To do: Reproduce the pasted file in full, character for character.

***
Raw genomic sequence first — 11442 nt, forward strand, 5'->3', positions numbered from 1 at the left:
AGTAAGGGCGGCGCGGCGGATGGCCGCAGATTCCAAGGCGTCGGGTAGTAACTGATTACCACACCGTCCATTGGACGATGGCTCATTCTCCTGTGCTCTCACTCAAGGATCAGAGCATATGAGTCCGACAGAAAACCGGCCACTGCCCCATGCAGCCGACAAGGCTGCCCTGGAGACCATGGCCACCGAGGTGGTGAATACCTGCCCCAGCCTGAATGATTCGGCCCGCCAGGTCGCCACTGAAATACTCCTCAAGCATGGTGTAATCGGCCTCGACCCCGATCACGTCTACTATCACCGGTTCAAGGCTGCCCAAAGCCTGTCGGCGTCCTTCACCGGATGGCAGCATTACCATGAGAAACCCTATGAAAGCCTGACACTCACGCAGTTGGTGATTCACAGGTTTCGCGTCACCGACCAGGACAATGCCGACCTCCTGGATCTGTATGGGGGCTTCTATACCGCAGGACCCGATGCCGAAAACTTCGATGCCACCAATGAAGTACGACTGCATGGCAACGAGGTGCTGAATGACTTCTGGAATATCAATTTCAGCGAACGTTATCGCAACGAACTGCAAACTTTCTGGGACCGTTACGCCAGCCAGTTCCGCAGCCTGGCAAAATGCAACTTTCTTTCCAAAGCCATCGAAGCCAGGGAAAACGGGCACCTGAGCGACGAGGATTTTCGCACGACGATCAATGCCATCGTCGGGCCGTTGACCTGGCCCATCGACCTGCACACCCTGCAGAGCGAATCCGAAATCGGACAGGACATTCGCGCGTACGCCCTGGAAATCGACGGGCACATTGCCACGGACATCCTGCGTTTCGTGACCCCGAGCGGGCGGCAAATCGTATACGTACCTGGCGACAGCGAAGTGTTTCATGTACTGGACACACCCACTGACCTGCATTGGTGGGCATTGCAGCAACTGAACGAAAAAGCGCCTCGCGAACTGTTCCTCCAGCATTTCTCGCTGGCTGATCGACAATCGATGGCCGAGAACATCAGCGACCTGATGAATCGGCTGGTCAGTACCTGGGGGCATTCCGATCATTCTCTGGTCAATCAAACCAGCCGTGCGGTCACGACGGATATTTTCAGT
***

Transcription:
Raw genomic sequence first — 11442 nt, forward strand, 5'->3', positions numbered from 1 at the left:
AGTAAGGGCGGCGCGGCGGATGGCCGCAGATTCCAAGGCGTCGGGTAGTAACTGATTACCACACCGTCCATTGGACGATGGCTCATTCTCCTGTGCTCTCACTCAAGGATCAGAGCATATGAGTCCGACAGAAAACCGGCCACTGCCCCATGCAGCCGACAAGGCTGCCCTGGAGACCATGGCCACCGAGGTGGTGAATACCTGCCCCAGCCTGAATGATTCGGCCCGCCAGGTCGCCACTGAAATACTCCTCAAGCATGGTGTAATCGGCCTCGACCCCGATCACGTCTACTATCACCGGTTCAAGGCTGCCCAAAGCCTGTCGGCGTCCTTCACCGGATGGCAGCATTACCATGAGAAACCCTATGAAAGCCTGACACTCACGCAGTTGGTGATTCACAGGTTTCGCGTCACCGACCAGGACAATGCCGACCTCCTGGATCTGTATGGGGGCTTCTATACCGCAGGACCCGATGCCGAAAACTTCGATGCCACCAATGAAGTACGACTGCATGGCAACGAGGTGCTGAATGACTTCTGGAATATCAATTTCAGCGAACGTTATCGCAACGAACTGCAAACTTTCTGGGACCGTTACGCCAGCCAGTTCCGCAGCCTGGCAAAATGCAACTTTCTTTCCAAAGCCATCGAAGCCAGGGAAAACGGGCACCTGAGCGACGAGGATTTTCGCACGACGATCAATGCCATCGTCGGGCCGTTGACCTGGCCCATCGACCTGCACACCCTGCAGAGCGAATCCGAAATCGGACAGGACATTCGCGCGTACGCCCTGGAAATCGACGGGCACATTGCCACGGACATCCTGCGTTTCGTGACCCCGAGCGGGCGGCAAATCGTATACGTACCTGGCGACAGCGAAGTGTTTCATGTACTGGACACACCCACTGACCTGCATTGGTGGGCATTGCAGCAACTGAACGAAAAAGCGCCTCGCGAACTGTTCCTCCAGCATTTCTCGCTGGCTGATCGACAATCGATGGCCGAGAACATCAGCGACCTGATGAATCGGCTGGTCAGTACCTGGGGGCATTCCGATCATTCTCTGGTCAATCAAACCAGCCGTGCGGTCACGACGGATATTTTCAGT